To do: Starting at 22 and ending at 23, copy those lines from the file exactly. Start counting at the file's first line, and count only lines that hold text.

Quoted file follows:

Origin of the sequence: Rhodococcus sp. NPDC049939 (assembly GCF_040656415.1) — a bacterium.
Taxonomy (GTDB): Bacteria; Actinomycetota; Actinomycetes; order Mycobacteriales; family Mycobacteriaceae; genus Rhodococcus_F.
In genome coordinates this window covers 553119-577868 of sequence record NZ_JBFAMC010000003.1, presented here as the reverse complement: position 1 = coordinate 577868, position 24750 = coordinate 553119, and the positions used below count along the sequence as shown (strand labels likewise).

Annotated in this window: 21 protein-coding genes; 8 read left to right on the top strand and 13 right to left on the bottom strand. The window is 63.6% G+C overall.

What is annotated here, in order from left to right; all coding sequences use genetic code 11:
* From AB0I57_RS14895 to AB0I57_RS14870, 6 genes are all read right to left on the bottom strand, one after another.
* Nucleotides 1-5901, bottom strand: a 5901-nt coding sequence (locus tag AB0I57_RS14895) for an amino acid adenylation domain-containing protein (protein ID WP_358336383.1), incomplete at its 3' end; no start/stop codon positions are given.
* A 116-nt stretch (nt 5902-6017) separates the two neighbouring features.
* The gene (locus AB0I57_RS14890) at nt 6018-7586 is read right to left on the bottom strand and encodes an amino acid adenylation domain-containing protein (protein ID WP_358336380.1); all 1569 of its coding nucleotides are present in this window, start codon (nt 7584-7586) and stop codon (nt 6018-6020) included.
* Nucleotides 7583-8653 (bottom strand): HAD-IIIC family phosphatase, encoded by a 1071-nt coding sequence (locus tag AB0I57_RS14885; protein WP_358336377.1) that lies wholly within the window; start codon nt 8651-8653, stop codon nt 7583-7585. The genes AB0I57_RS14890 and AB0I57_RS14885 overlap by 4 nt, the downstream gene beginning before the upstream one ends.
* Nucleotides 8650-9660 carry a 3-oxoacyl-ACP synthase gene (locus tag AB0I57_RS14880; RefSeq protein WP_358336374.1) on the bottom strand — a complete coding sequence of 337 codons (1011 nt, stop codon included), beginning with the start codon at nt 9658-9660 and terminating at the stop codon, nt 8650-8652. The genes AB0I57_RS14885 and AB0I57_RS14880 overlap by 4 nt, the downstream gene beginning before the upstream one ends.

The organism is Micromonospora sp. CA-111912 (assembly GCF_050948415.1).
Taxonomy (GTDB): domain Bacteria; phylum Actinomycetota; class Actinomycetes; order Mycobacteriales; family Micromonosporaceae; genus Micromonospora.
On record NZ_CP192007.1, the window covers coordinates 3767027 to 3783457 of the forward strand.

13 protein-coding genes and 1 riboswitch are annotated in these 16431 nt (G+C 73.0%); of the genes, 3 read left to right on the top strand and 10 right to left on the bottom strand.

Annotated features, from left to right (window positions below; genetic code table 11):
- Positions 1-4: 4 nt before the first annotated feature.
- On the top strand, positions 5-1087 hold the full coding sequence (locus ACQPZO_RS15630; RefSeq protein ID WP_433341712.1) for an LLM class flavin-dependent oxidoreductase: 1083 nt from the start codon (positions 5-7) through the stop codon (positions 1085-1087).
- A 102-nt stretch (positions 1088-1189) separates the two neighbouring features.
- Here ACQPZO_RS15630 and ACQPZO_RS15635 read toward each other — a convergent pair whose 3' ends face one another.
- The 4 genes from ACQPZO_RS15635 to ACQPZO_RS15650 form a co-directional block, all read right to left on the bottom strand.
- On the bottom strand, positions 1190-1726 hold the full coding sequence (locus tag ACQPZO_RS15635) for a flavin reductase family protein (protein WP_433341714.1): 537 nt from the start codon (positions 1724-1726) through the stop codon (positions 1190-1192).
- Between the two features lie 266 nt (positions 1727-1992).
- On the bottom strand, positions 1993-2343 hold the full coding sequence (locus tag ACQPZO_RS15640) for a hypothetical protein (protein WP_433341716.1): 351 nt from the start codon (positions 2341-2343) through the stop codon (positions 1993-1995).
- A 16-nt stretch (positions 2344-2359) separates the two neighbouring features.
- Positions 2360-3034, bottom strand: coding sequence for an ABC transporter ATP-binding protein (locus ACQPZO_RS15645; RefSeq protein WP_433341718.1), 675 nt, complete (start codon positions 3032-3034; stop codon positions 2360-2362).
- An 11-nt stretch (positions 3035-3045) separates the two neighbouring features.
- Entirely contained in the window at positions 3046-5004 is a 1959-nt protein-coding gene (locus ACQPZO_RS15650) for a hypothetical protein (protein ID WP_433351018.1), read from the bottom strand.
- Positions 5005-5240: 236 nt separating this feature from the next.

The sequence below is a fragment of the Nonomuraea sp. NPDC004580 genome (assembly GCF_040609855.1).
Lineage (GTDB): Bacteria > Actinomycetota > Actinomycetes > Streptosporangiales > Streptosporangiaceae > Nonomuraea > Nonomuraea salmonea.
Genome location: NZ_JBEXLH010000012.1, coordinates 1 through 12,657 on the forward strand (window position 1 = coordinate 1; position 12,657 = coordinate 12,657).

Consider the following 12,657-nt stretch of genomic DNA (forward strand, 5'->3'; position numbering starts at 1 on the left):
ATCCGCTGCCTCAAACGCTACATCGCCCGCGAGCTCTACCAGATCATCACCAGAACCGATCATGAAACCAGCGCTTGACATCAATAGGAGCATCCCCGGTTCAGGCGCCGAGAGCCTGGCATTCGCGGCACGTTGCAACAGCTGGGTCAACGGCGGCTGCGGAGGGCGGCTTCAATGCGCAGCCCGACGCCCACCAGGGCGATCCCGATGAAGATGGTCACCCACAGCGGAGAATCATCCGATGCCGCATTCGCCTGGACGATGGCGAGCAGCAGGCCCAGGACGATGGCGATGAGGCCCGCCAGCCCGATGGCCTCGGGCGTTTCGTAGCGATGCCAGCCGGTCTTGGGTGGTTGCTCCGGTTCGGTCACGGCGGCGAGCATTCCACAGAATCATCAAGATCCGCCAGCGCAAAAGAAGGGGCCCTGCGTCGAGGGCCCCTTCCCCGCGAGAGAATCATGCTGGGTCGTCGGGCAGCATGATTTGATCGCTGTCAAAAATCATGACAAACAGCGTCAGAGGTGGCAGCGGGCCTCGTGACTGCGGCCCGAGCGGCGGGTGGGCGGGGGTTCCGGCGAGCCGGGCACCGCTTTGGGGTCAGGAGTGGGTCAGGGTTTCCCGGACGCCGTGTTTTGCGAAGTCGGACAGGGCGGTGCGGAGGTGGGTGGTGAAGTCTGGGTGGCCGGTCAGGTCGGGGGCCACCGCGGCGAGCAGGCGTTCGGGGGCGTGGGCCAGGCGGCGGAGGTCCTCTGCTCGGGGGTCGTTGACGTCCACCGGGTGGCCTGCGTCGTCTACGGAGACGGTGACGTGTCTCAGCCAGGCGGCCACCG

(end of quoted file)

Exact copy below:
- On the bottom strand, positions 1190-1726 hold the full coding sequence (locus tag ACQPZO_RS15635) for a flavin reductase family protein (protein WP_433341714.1): 537 nt from the start codon (positions 1724-1726) through the stop codon (positions 1190-1192).
- Between the two features lie 266 nt (positions 1727-1992).